The Monster

This story was written sometime around my original diagnosis for depression.  It was an attempt to explain what depression for the person suffering from it.

The Monster
There’s a monster shadowing me.  I can’t always see it, but I always know it’s there.  I can usually catch a glimpse of it in the corner of my eye.  The beast there smiling, smirking, knowing it’s just biding its time.  It usually hides in the shadows, just out of sight, watching and waiting, until it decides to strike.  When it does strike, its attacks are relentless and destructive.  It goes after everything I am, everything I have, and everyone I hold dear.

Nothing I do is ever good enough to defeat the monster and the monster makes sure I know this.  It focuses on and highlights my failures.  Even my successes are reframed as failures by the monster.  If I succeed at something, the monster repurposes the success as though I merely got lucky that time, and then the monster reminds me that failure is always an option and failure will follow as soon as possible.

Relationships are a particularly preferred target for the monster.  It uses my friends and family as targets and allies.  Its attacks on me, at times, are so relentless that they cause me to project my own failures and insecurities on others and make them additional targets for the monster.  No matter what they do, no matter how good, it’s never good enough, never free of ulterior motives.  If I try to get too close or someone else tries to get close to me, the monster pokes and prods at me until I lash out.  It focuses on the times when loved ones left in the past, and screams how this one will too.  Small grievances escalate into major offenses.  Petty things become a source of rage.  I don’t want to attack them, but I am powerless to stop it.  It’s the monster, not me, that takes over and causes pain to those I love to cause even more pain to me.

The monster creates allies of friends and family through deception and trickery.  They don’t see the monster for what it really is.  Instead, they see the fight as something temporary, a dark period to overcome in time.  I know they mean well when they say it’s just a phase, or all things will pass, or to just think happy thoughts, or just pray about it, or everyone goes through these fights against the monster.  I’ve tried all these things.  The monster will seem to retreat for a time, but it always returns.  And, when it does return, it attacks with a vengeance as if it’s making up for the periods of peace I briefly enjoyed.

Everyday becomes a battle and a struggle against the monster.  It begins its attacks in the morning making the simple task of getting out of bed a struggle.  It attacks throughout the day.  Simple things become a chore.  Things I once enjoyed become tedious, or a source of boredom.  At night, it attacks as well with a twofold purpose:  to make sleep difficult and, through the lack of sleep, weaken my defenses for the day ahead.  With the monster looming over me, sleep is not true sleep, but the act of passing out from exhaustion.  Insomnia is quite frequent from the fights against the monster.  Sometimes sleep is a relief from the attacks of the monster, other times the monster attacks my dreams.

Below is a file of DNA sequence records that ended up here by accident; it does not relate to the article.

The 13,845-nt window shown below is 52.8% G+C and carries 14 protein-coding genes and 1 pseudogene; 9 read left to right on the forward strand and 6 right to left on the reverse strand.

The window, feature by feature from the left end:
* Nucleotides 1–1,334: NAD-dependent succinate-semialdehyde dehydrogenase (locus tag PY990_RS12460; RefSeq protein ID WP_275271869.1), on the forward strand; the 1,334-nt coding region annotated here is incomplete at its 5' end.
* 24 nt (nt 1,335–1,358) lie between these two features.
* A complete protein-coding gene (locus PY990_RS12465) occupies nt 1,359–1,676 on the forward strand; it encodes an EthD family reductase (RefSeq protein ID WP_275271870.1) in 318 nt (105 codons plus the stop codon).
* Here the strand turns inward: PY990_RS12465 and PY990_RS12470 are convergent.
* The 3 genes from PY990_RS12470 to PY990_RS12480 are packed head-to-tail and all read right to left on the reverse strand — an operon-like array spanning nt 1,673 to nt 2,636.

The monster hates me.  I can feel its hate when it gets close.  It wants to destroy me.  I can sense its desire.  The only consolation of its desire to destroy me is that the monster can’t physically touch me or destroy me itself.  The attacks on my sleep can trigger headaches and exhaustion, but the monster is incapable of causing direct physical harm to me.  Instead, the monster seeks to push just enough that I might do the job for it.  So far, it’s been unsuccessful at this.  I do sometimes find myself wishing to just not wake up and be done with the fight against the monster once and for all.  However, so far, I’ve been fortunate to avoid any thoughts of doing anything to help the monster achieve this goal.

The monster knows its greatest advantage is to try to convince me that I’m on my own, all alone, in this fight.  The fight against the monster is a lonely one.  It knows that I’m at my weakest when it isolates me from those who could help with the fight and that is the point where it thrives.  This same monster has taken down so many others I’ve known and respected through this same tactic.  Better men and women, stronger men and women, men and women greater than I could ever hope to be.  Yet, they still fell to this monster that pursues me.  And, isolation is the goal of the monster when it uses those closest to me as targets.

I know that the wedges it’s driven between myself and others in the past can’t be undone.  Some of those wedges are unforgivable; some of those others, who were pushed away, have long since moved beyond reach or the chasms created by the monster are too great to ever be crossed again.  I can’t change the past, or even return there, but I can only hope that forgiveness might cross their minds and be possible somewhere along the way.

However, now that I ‘ve positively identified just what the monster is and what its tactics will be, I’ve got hope that I can at least combat the monster head on.  While the monster that is depression can never be fully beaten or defeated, it can be fought head on once it’s been identified and exposed for what it is.

Clipart stolen from Clipartmax.

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